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Top 9 Mistakes to Avoid in Digital Annual Reports

How to Build Effective Digital Financial Reports

Preparing an annual report is a weighty task. It’s not just a financial report. Annual reports redefine the organization and polish its image. They outline accomplishments, future goals, areas for improvement and growth — and, of course, financial reporting. To stay competitive with the rest of your industry, you’ll likely want to create a digital report this year. Digital annual reports allow your team to develop more compelling content with multimedia. Digital annual report design also lets you tailor content directly to different types of readers. Additionally, they’re excellent investments in the future. You can reuse the content and design from your annual digital report in next year’s reports, your website, smaller customized digital reports for one-off projects, publicity and press release initiatives, and more.

What is a digital annual report? A digital annual report is a digitized version of an annual report. It may be in the form of a mini website or a section of an organization’s website. A digital annual report is more interactive than a conventional annual report, allowing readers to download data, listen to clips of speeches, navigate to various hyperlinked sections, and more. It may also offer a variety of multimedia, including videos and animations, charts, and more. A digital annual report is typically more compelling and appealing than a standard annual report.

Maximize the impact and ROI of your digital annual report this year (and every year) by avoiding these nine common mistakes.

Mistake #1 Not Creating Content for a Digital Format

When developing your content, prepare a digital audience and their expectations, not a print audience. Beat Schwarz, Language Excellence Manager at Lionbridge Zurich, says, “The biggest mistake you can make with a digital annual report is to believe the rules for the content are the same.” Your team should write and aggregate content suited to a website, not a long PDF or hard copy document. (Many companies turn to experts in digital annual reports, like the ones at Lionbridge.) The rules will be completely different. This means tasks such as:

  • Creating interactive financial reports
  • Writing shorter blocks of text
  • Creating bulleted lists when applicable
  • Aggregating visuals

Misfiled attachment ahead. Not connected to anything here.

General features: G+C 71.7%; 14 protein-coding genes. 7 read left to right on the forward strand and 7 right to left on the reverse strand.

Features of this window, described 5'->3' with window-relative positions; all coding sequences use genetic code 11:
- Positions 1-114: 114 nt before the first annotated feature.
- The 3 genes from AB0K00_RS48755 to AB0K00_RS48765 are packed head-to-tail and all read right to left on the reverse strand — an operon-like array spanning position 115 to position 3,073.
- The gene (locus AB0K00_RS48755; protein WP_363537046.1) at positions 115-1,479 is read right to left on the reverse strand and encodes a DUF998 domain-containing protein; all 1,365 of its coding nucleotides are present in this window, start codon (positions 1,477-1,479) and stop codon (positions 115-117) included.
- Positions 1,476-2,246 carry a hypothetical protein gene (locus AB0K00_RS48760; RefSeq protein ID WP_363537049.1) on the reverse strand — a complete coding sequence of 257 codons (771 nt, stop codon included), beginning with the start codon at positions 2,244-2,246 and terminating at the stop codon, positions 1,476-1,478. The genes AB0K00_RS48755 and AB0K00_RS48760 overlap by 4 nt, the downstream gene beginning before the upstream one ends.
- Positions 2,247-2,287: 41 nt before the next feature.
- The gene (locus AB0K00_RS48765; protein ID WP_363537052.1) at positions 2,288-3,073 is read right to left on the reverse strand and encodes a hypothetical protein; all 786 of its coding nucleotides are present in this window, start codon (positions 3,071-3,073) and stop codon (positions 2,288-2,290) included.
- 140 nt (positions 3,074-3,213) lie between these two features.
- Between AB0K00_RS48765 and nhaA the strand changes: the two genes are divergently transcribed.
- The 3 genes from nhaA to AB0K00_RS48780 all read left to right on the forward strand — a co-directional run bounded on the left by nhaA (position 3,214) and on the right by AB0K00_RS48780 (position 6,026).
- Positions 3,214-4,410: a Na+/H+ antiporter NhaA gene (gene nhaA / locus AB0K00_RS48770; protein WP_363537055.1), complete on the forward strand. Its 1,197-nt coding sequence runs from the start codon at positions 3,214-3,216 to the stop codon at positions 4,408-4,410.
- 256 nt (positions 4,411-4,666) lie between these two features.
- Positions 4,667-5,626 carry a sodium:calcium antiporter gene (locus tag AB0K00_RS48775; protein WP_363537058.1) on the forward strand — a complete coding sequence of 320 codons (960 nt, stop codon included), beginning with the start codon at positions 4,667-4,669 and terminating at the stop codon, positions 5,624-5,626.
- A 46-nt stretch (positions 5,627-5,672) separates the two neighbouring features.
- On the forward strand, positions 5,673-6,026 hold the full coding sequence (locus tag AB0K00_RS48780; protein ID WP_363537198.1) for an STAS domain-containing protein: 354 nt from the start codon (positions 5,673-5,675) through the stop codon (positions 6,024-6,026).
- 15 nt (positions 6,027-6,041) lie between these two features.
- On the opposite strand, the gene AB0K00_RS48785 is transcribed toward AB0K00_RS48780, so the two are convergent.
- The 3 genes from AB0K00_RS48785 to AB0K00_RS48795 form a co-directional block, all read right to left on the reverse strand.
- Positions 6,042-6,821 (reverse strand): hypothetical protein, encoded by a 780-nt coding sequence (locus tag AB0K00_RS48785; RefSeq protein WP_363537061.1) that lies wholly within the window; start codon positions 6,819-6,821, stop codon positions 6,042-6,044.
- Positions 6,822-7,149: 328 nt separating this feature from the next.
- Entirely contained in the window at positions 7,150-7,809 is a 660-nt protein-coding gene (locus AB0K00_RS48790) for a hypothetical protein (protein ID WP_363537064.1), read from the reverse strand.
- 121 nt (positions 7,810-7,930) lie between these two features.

• Making short videos or animated segments
  • Building a user-friendly navigation and search feature
  • Ensuring compatibility with all devices: mobile, desktop, Apple, Droid, etc.

“The biggest mistake you can make with a digital annual report is to believe the rules for the content are the same.”

- Beat Schwarz, Lionbridge Zurich, Language Excellence Manager

Mistake #2 Making Content Difficult to Read and Translate in Your Digital Annual Report

Even if your annual report design is appealing, vibrant, and innovative, the content must still be readable. The written content must be engaging and written in a clear, persuasive, and organized manner. Consider adding a glossary of terms to help readers better understand material. Write clean, effective sentences, not circuitous or in the passive voice.  

If you need a multilingual annual report, write content ready for translation. This will save on costs and turnaround time, especially if your team has tight deadlines to create and deliver its annual report. Luckily, the same tips for writing for translation will also ensure your content is easier to read in English (or whatever your source language is).

Mistake #3 Making Data Less Accessible in Your Digital Annual Report

Readers will expect the data in a digital annual report to be more accessible than if it were in a PDF or hard copy. Allow them to download it easily. Create interactive graphs and charts. Offer user-friendly displays that let your readers omit data they’re not interested in and focus on the data they want or need. This functionality will help people get more out of your digital annual report and understand your financial reporting more comprehensively. 

A graph juxtaposed with a cityscape

Mistake #4 Not Constructing Custom Paths or Messaging in Your Digital Annual Report

Unlike a print report or PDF, a digital report isn’t usually read from start to finish. Readers expect to be able to select only the material that’s relevant to them. Meet these expectations by tailoring specific paths for different groups: customers, vendors and suppliers, board members, investors, employees, etc. Make it easy for readers to choose these paths, then develop them with messaging and material they’re likely to seek. Consider what they want to know – and what you want to say to these groups. Beyond specialized pathways, making material easy to scan is also essential. Use headers and subheaders, bulleted lists, and call-out boxes. Avoid repeating your information. 

Mistake #5 Using Inconsistent Terms in Your Digital Annual Report